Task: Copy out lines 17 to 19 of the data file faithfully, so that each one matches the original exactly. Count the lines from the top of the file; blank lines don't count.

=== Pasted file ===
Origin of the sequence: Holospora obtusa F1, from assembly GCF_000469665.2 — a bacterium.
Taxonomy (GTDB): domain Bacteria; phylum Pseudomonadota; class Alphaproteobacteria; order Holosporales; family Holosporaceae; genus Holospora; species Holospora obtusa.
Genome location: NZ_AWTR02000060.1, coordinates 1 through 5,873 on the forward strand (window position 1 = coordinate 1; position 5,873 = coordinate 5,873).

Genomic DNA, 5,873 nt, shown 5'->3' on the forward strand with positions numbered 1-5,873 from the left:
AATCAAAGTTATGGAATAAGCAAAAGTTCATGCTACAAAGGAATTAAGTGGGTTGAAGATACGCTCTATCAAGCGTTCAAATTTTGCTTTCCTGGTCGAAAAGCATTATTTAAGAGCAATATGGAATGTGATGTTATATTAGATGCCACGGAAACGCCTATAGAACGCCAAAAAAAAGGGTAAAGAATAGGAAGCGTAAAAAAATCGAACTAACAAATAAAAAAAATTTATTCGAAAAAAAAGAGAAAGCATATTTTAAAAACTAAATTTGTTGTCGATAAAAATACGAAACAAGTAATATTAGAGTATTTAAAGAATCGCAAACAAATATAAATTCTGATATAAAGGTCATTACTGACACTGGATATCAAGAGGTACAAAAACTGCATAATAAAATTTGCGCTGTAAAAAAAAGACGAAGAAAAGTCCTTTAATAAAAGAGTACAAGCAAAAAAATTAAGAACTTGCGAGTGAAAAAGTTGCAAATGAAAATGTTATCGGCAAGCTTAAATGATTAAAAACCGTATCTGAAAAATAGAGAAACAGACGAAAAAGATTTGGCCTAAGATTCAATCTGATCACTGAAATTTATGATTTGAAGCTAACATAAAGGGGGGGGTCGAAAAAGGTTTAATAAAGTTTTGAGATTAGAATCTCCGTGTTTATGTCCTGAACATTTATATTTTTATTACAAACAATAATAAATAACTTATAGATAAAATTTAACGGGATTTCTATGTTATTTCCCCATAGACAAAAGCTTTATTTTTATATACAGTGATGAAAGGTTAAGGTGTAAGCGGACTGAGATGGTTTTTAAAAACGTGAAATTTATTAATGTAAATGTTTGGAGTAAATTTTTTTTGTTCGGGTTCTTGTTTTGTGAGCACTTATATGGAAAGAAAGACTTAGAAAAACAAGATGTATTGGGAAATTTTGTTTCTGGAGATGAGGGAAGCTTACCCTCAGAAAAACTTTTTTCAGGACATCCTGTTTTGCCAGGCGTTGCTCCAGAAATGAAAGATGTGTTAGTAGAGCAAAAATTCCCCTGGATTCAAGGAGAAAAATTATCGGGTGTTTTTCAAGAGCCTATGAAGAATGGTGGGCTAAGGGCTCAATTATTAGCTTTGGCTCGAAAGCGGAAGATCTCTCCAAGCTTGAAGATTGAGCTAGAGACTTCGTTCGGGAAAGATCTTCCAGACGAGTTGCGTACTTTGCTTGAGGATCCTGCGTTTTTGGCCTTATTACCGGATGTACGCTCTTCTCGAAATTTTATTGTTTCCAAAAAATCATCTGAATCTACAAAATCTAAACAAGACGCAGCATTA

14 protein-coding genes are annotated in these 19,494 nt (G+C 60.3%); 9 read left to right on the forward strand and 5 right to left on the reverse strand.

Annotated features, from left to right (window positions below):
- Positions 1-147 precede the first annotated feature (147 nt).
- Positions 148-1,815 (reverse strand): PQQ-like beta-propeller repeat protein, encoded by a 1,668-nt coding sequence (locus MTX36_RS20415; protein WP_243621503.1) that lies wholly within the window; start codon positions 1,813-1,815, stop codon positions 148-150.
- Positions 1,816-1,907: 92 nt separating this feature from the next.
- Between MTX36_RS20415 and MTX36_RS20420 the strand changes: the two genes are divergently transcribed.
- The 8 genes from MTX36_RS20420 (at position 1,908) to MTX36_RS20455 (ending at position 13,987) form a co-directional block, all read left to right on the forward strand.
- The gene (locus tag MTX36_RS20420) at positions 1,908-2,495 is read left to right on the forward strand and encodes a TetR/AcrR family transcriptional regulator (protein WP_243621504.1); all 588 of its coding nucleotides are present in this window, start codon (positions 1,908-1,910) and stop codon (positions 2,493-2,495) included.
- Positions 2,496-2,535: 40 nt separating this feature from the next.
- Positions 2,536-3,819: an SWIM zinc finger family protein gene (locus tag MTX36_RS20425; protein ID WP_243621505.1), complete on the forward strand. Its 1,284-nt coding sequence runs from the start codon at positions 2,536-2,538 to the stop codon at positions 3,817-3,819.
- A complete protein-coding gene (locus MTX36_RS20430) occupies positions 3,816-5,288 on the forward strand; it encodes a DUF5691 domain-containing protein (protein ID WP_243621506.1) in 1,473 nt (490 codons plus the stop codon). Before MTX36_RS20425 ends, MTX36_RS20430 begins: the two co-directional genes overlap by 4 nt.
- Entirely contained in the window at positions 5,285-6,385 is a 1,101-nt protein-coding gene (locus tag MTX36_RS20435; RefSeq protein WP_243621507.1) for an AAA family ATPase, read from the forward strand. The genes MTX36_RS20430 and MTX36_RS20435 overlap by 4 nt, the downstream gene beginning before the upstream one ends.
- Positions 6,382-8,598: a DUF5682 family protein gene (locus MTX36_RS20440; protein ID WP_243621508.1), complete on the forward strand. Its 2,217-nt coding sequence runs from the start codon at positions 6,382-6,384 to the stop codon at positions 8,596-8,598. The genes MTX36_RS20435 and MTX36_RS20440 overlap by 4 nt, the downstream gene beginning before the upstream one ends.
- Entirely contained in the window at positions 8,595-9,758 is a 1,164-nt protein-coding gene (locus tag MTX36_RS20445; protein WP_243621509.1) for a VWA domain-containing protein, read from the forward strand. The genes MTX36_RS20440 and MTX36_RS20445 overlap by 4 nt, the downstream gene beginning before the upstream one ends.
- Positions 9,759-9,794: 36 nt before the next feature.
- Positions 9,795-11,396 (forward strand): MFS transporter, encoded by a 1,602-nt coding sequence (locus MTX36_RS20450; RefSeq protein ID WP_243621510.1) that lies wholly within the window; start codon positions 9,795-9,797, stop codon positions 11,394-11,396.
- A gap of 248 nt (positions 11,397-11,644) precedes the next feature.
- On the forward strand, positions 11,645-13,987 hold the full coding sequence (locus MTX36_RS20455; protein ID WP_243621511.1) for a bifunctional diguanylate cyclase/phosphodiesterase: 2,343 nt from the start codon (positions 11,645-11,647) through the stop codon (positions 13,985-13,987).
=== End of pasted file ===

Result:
- Entirely contained in the window at positions 5,285-6,385 is a 1,101-nt protein-coding gene (locus tag MTX36_RS20435; RefSeq protein WP_243621507.1) for an AAA family ATPase, read from the forward strand. The genes MTX36_RS20430 and MTX36_RS20435 overlap by 4 nt, the downstream gene beginning before the upstream one ends.
- Positions 6,382-8,598: a DUF5682 family protein gene (locus MTX36_RS20440; protein ID WP_243621508.1), complete on the forward strand. Its 2,217-nt coding sequence runs from the start codon at positions 6,382-6,384 to the stop codon at positions 8,596-8,598. The genes MTX36_RS20435 and MTX36_RS20440 overlap by 4 nt, the downstream gene beginning before the upstream one ends.
- Entirely contained in the window at positions 8,595-9,758 is a 1,164-nt protein-coding gene (locus tag MTX36_RS20445; protein WP_243621509.1) for a VWA domain-containing protein, read from the forward strand. The genes MTX36_RS20440 and MTX36_RS20445 overlap by 4 nt, the downstream gene beginning before the upstream one ends.